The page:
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If you’ve watched any Montreal Impact games over the last couple of years or so, you’ve undoubtedly seen Ignacio Piatti pick up the ball and just run at people. He runs and runs and runs. Sometimes these dribbles culminate in a killer pass or goal, like this one against New England in October 2015:
Piatti picks up the ball just past the halfway line, puts Juan Agudelo on the floor, makes Jermaine Jones do a spin, breezes past Scott Caldwell and runs towards a compact New England back four. While holding off a challenge, Piatti then caresses the ball into the top right hand corner from just outside the 18-yard box.
It’s a marvelous goal, and through breaking the move down into several parts we can learn more about this play. We could discuss the several take-ons made and the shot made outside of the area, or the strength and speed by Piatti to hold off the several challenges on him. What I think is interesting though, is the distance Piatti covers.
Plenty of analytical work in soccer has focused on actions on the ball, for example the creation of expected goals models to help us better understand the quality of the chances a team is creating, or passing networks that allow us to create a strong visual breakdown of how a team passes the ball. There’s been little work analyzing how a team moves the ball when they’re not passing it. I’ve termed this action a “carry” – which is exactly what has happened in the Piatti example – and defined it as the following:
The distance and direction travelled by a player while in possession of the ball between actions.
From this we can calculate two different carry distances. The first is what I will refer to as carry distance, which measures the raw distance a player moves the ball from receiving the ball to the next action with the ball. The second is direct carry distance, which measures how far a player progresses the ball towards the center of the goal, which is a good proxy for directness. Separating these two is important – a player who has a high carry distance but low direct carry distance is moving the ball, but potentially in unproductive ways.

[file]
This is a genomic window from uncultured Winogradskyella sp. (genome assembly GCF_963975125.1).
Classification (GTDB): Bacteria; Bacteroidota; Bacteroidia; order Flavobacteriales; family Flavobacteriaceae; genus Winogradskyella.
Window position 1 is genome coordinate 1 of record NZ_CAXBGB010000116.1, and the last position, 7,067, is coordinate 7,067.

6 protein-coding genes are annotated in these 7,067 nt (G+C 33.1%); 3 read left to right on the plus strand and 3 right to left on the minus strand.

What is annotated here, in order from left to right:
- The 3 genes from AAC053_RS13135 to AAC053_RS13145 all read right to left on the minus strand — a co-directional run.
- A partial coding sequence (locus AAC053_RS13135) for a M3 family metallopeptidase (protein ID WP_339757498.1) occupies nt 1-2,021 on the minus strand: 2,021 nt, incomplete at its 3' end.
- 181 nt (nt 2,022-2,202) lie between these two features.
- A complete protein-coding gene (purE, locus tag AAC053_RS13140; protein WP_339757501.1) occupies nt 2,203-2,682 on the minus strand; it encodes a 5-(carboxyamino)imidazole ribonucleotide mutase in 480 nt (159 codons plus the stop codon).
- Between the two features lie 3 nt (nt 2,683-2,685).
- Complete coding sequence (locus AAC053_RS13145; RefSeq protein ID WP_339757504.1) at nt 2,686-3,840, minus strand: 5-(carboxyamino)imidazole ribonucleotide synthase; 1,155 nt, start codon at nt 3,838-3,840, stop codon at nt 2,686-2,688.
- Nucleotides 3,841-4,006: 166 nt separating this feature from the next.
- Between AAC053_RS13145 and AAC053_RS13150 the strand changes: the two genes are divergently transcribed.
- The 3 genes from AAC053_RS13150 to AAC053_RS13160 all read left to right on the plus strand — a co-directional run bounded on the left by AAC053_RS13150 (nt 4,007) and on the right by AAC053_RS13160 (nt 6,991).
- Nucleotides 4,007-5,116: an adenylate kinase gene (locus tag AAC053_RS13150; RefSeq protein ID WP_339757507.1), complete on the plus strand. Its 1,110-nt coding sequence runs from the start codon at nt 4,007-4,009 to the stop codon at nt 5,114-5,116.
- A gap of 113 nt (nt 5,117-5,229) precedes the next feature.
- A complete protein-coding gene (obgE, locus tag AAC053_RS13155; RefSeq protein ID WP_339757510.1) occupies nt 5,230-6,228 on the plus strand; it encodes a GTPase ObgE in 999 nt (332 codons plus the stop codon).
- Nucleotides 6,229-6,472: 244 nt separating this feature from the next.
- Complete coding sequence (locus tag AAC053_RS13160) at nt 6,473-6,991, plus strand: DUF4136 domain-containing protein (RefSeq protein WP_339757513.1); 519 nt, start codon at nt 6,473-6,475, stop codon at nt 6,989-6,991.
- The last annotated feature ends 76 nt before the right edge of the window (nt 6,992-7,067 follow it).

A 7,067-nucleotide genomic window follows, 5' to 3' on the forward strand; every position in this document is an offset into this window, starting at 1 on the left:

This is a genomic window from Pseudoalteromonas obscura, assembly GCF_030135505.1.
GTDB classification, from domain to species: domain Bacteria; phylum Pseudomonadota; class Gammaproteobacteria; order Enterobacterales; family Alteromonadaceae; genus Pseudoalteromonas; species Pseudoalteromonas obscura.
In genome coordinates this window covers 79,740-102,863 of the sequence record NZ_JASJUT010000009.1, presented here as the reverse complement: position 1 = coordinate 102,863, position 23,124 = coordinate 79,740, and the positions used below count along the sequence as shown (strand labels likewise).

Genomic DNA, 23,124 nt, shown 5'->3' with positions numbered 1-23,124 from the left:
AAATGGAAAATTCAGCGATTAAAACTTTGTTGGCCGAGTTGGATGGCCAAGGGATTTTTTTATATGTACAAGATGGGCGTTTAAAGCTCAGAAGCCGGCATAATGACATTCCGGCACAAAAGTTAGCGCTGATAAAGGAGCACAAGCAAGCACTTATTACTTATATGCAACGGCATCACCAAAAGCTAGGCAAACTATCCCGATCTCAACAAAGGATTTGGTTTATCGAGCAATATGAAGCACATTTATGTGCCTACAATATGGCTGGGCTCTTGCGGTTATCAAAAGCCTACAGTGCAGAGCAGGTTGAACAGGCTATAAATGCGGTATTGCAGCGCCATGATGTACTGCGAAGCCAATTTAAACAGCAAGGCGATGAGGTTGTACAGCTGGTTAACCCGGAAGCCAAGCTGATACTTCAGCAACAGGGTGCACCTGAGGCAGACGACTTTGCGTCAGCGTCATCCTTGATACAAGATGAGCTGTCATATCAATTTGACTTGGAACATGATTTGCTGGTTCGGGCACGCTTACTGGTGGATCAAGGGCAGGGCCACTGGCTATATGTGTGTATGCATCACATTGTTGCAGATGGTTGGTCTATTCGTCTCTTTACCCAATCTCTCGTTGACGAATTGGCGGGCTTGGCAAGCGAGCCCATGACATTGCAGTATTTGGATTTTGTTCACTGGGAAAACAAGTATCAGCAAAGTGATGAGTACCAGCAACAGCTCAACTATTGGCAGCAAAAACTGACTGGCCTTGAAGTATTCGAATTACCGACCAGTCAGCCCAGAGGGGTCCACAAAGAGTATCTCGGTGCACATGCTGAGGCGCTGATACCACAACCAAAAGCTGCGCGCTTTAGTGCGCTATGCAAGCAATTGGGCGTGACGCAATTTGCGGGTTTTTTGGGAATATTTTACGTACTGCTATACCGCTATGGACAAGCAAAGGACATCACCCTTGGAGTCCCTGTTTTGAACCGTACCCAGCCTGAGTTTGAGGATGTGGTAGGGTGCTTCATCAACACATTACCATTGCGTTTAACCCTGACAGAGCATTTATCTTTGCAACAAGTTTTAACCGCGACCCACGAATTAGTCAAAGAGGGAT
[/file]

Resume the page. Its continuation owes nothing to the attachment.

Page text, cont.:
It’s worth noting that both of these distances are estimates, as players don’t run in straight lines all of the time when in possession of the ball we don’t pick up all of their movement, but it’s a good approximation of where they move it when it’s at their feet.
You can read more about carries in the original blog on OptaPro.
So which teams in MLS, according to this metric, are the most direct? By taking the total direct carry distance (remember that’s the distance the ball is moved towards the center of the opposition goal) and dividing it by total carry distance we can get a good understanding of how direct a team is. I’ve named this metric the Carry Directness %.
The Portland Timbers top the league in this metric, having carry directness of 50 percent, with Cascadian rivals Seattle Sounders bottom of the league, with just 39 percent of all carries being towards goal. The league average for carry directness is 44 percent - with Real Salt Lake embodying the average MLS side. Looking at correlations between this metric and things that matter (shots, goals, wins, etc.) is ongoing – so for now this is just a metric that tells us about a team's style. Regardless, it’s still interesting to know how direct these teams are at moving the ball towards the goal.
Going a step further, looking at the top carriers on each team can show us which players are advancing the ball the most on each team. The data below is filtered to only include players who have made at least 200 carries, and displays the carry distance per each carry made. I’ve also filtered players who’ve left the league out of this dataset.